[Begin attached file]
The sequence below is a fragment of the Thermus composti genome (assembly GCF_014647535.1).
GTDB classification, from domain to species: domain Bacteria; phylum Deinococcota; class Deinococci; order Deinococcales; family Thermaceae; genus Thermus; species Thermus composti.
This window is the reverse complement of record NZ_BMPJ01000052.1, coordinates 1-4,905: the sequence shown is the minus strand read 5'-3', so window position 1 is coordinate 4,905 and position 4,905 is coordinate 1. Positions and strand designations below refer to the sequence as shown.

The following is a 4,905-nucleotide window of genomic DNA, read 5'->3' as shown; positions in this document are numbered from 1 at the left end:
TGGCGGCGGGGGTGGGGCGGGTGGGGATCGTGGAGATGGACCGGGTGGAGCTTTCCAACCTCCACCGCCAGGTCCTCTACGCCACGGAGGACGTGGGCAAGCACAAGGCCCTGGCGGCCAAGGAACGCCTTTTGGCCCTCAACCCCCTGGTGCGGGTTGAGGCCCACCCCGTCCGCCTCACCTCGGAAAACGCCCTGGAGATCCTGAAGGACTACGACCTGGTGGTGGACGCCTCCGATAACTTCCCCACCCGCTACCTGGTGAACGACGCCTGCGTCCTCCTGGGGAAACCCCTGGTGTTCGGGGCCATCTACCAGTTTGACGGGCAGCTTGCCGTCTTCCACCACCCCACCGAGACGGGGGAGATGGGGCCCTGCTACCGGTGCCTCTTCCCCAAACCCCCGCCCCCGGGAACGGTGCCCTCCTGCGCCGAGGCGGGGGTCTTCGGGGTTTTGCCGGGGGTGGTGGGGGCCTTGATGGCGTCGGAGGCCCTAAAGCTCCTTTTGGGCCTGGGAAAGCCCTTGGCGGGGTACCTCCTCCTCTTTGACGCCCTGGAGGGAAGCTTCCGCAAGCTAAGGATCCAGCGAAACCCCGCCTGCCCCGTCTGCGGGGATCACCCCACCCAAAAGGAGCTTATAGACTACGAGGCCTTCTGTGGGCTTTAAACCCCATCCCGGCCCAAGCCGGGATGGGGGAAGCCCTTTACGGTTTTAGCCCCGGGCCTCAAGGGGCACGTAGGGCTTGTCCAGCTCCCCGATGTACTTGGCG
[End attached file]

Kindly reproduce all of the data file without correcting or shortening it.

The sequence below is a fragment of the Thermus composti genome (assembly GCF_014647535.1).
GTDB classification, from domain to species: domain Bacteria; phylum Deinococcota; class Deinococci; order Deinococcales; family Thermaceae; genus Thermus; species Thermus composti.
This window is the reverse complement of record NZ_BMPJ01000052.1, coordinates 1-4,905: the sequence shown is the minus strand read 5'-3', so window position 1 is coordinate 4,905 and position 4,905 is coordinate 1. Positions and strand designations below refer to the sequence as shown.

The following is a 4,905-nucleotide window of genomic DNA, read 5'->3' as shown; positions in this document are numbered from 1 at the left end:
TGGCGGCGGGGGTGGGGCGGGTGGGGATCGTGGAGATGGACCGGGTGGAGCTTTCCAACCTCCACCGCCAGGTCCTCTACGCCACGGAGGACGTGGGCAAGCACAAGGCCCTGGCGGCCAAGGAACGCCTTTTGGCCCTCAACCCCCTGGTGCGGGTTGAGGCCCACCCCGTCCGCCTCACCTCGGAAAACGCCCTGGAGATCCTGAAGGACTACGACCTGGTGGTGGACGCCTCCGATAACTTCCCCACCCGCTACCTGGTGAACGACGCCTGCGTCCTCCTGGGGAAACCCCTGGTGTTCGGGGCCATCTACCAGTTTGACGGGCAGCTTGCCGTCTTCCACCACCCCACCGAGACGGGGGAGATGGGGCCCTGCTACCGGTGCCTCTTCCCCAAACCCCCGCCCCCGGGAACGGTGCCCTCCTGCGCCGAGGCGGGGGTCTTCGGGGTTTTGCCGGGGGTGGTGGGGGCCTTGATGGCGTCGGAGGCCCTAAAGCTCCTTTTGGGCCTGGGAAAGCCCTTGGCGGGGTACCTCCTCCTCTTTGACGCCCTGGAGGGAAGCTTCCGCAAGCTAAGGATCCAGCGAAACCCCGCCTGCCCCGTCTGCGGGGATCACCCCACCCAAAAGGAGCTTATAGACTACGAGGCCTTCTGTGGGCTTTAAACCCCATCCCGGCCCAAGCCGGGATGGGGGAAGCCCTTTACGGTTTTAGCCCCGGGCCTCAAGGGGCACGTAGGGCTTGTCCAGCTCCCCGATGTACTTGGCG